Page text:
Pockets of the U.S. economy (housing and autos, for instance) are on fire — and consumers are having to pay more than they have in years, fresh inflation data today showed.
Why it matters: “Not everybody’s wages are going up fast enough to keep up with these price increases,” David Wessel, a senior fellow at the Brookings Institution, tells Axios.
- In most cases, essentials — and the nice-to-haves — cost more now than before COVID-19 wrecked the economy.
What’s happening: Prices in May for floor coverings, tools and outdoor equipment, plus moving and storage, saw the biggest monthly spike in records that go back to 1957.
- An index that tracks furniture prices jumped the most in 45 years.
- And then there's used car prices, which rose more than 7% in one month alone — after a 10% gain the prior month.
The big picture: Prices rose 5% from May 2020, a time when costs drifted lower as the world shut down. It was the biggest annual spike since 2008 — though the monthly pace (0.6%) slowed from April's.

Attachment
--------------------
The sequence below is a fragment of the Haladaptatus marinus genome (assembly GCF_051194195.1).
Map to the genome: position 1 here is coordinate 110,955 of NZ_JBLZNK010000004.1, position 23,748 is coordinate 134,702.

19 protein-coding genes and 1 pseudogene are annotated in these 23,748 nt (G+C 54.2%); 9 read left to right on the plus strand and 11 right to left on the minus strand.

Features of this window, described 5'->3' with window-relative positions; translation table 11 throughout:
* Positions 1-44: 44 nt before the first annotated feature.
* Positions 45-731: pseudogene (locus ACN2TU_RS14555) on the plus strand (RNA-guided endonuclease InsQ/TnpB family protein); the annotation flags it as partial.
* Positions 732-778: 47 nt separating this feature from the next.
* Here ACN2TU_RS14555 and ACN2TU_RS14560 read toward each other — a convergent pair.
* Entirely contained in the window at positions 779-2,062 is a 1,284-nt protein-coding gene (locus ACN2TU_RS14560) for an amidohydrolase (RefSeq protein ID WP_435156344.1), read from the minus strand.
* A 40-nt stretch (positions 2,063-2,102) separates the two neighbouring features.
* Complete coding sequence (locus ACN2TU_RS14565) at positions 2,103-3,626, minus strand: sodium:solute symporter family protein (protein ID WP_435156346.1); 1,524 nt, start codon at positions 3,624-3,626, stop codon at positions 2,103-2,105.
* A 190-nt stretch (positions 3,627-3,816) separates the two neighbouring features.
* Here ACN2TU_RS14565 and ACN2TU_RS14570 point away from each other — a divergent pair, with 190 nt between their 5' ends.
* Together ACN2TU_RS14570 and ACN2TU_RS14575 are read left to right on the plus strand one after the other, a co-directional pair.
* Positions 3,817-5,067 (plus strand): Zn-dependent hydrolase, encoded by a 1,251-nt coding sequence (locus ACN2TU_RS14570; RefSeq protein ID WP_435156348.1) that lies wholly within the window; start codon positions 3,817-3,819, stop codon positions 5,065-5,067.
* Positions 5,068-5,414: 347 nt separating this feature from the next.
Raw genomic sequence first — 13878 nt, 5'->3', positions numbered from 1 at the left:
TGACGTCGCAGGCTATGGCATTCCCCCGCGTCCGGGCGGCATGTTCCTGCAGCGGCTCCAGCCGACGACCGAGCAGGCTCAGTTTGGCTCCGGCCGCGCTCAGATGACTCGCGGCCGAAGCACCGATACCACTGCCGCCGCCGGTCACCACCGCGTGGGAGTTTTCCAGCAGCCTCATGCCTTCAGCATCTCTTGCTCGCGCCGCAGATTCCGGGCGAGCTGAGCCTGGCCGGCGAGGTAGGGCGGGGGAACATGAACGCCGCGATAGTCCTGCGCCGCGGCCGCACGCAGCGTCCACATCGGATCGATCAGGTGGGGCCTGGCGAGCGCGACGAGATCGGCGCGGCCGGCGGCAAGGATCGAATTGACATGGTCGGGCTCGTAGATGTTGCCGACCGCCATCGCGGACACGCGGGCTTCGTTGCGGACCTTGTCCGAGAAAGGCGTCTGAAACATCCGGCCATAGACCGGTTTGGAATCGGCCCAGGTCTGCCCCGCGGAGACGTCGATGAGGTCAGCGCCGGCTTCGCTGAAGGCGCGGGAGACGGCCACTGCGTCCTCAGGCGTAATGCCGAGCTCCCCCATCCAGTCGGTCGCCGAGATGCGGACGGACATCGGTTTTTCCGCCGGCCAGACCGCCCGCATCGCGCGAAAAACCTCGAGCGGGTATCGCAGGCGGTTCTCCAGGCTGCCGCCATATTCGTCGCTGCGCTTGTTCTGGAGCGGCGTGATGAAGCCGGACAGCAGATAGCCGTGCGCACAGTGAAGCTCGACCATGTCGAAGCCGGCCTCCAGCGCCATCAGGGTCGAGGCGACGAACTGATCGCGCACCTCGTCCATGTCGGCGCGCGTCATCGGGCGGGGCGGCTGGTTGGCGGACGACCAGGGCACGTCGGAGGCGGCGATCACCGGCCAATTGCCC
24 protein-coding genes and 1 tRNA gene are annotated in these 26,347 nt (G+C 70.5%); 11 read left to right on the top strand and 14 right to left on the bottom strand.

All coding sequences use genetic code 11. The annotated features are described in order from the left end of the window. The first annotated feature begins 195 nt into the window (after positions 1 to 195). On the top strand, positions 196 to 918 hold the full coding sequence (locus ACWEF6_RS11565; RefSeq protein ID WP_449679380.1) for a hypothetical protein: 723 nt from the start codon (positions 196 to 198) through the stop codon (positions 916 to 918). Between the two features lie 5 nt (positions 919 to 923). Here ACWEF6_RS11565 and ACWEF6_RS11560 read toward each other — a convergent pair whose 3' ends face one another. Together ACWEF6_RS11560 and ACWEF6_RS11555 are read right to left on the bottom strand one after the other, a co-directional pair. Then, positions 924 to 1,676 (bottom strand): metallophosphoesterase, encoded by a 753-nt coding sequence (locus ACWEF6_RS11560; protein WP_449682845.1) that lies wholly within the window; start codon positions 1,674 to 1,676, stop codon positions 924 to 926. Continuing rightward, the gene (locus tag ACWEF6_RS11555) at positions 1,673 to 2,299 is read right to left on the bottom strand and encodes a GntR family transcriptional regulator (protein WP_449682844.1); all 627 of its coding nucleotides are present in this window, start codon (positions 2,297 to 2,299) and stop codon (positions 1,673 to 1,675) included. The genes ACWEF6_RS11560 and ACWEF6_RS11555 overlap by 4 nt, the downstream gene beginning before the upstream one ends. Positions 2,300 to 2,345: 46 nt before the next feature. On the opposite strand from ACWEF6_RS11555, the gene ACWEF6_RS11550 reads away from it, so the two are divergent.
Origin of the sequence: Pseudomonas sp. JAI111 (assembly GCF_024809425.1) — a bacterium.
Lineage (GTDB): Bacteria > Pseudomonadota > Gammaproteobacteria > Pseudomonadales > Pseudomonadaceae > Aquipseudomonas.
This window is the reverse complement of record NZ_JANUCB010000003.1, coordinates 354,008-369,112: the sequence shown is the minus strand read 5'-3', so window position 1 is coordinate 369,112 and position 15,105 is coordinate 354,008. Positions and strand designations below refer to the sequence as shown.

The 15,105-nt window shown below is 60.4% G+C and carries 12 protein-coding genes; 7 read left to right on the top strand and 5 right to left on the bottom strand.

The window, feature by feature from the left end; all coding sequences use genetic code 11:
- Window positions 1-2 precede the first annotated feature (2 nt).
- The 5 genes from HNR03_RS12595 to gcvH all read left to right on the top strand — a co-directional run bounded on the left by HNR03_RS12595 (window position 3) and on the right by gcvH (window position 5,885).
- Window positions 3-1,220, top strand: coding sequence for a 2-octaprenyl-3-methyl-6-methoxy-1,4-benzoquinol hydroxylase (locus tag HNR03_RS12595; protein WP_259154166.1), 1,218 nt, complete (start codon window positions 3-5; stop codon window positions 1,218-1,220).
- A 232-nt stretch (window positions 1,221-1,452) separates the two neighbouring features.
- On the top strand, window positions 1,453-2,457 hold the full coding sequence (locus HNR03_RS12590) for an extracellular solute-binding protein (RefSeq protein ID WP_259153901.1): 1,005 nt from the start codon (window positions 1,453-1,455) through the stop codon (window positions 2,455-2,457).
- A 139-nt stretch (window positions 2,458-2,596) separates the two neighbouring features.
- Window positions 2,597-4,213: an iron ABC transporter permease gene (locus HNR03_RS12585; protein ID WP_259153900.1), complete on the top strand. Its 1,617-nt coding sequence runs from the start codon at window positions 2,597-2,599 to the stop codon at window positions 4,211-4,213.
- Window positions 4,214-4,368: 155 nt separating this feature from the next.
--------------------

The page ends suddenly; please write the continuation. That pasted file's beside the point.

- Blame the "supreme imbalance between supply and demand coming out of the pandemic," says Nationwide economist Ben Ayers.
What they're saying: Roughly half of the inflation rise came from autos, car rentals and airfares.
- "[A] narrow range of categories are accounting for a majority of the advance, and their contribution is unsustainable," Bespoke Investment Group's George Pearkes tweeted.
- Put plainly, these price spikes may not stick around.
The bottom line: “[O]nly apparel prices are lower, by around 4%, than they were on average in 2019,” says Cailin Birch, an economist at the Economist Intelligence Unit.
- Prices for all other categories “have recovered … above (or in some cases well above) pre-pandemic levels.”